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Discussion Starter · #1 ·
INPATIENT/ ER/ CLINIC/ OTHER - ER
PATIENT PROFILE - 49 yo male with chest pain, diaphoresis, and light headedness, sx started 2 hours ago, ekg shows ST elevation in II,III and aVF
QUESTION - if not treated aggressively, what type of cell injury this patient will most likely result in?
A Coagulative necrosis
B Liquefactive necrosis
C Caseous necrosis
D Enzymatic fat
E Fibrinoid
F Gummatous
G Gangrenous dry

please explain all types of necrosis and pathogenesis if possible
 

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C- coagulative necrosis, which is the type that occurs in myocardial infarct. I remember this because when I think coagulation I think bloody. This can also happen in liver or kidney, i.e. very vascular organs.
Liquifactive is when the tissue is liquified or mushy, and usually occurs in brain.
Caseous means "cheeselike", and you can usually see this in lungs infected with TB.
Enzymatic fat is when the damage to the pancreas cause it to leak lipases, so the pancreas digests itself and nearby tissues, such as intestines.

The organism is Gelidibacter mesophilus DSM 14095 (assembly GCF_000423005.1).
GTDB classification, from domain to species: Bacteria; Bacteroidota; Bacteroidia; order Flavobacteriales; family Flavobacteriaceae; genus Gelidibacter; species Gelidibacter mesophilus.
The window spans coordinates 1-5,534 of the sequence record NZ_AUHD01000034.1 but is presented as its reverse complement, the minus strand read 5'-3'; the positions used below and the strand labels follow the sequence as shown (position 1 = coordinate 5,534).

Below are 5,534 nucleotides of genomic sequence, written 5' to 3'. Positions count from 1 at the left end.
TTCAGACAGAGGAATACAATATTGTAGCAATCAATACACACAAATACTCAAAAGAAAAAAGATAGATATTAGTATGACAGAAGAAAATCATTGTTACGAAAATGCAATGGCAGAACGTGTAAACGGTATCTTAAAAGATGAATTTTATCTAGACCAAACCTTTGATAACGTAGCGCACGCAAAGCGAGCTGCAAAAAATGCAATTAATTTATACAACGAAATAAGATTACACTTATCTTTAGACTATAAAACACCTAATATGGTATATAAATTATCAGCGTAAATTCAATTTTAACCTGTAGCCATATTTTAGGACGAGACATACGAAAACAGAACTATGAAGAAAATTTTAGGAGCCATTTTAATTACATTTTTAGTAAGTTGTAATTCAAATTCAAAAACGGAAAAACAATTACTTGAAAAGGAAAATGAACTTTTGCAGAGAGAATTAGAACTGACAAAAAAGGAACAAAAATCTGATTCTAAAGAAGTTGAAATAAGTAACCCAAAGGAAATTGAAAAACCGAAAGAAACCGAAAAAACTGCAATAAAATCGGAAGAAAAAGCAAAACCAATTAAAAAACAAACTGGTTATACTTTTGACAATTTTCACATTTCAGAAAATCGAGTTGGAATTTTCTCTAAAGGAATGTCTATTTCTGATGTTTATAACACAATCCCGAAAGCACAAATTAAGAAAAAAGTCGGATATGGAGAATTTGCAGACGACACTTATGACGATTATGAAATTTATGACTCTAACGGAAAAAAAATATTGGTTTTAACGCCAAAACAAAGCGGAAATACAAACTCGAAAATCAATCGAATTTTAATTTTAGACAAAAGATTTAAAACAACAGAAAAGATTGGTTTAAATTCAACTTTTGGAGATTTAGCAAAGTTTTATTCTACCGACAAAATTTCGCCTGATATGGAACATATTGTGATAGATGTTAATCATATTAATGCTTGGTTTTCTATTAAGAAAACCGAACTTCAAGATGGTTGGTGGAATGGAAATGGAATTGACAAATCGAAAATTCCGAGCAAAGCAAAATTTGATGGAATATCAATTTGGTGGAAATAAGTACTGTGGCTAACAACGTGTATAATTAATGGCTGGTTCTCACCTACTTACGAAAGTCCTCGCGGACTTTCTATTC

Gangrenous usually occurs in the setting of a would infection and affects limbs (think diabetic foot) or GI.
 

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Discussion Starter · #4 ·
A Coagulative necrosis - heart, liver, kidney
B Liquefactive necrosis - brain
C Caseous necrosis - tuberculosis, fungi
D Enzymatic fat - pancreas
E Fibrinoid - immunologic injuries, small blood vessel vasculitis, vegetations in rheumatic heart dis and libman-sacks
F Gummatous - tertiary syphilis
G Gangrenous dry - ischemic coagulative

This is transmural ischemia of inferior wall
Persistence of ischemic cardiac pain or complete cardiac muscle ischemia for longer than 30minutes is associated with progressive myocyte death in affected vascular territory
Within the infarcted myocytes, macromolecules first denature (rather than undergoing immediate enzymatic degradation), leading to coagulative necrosis
 
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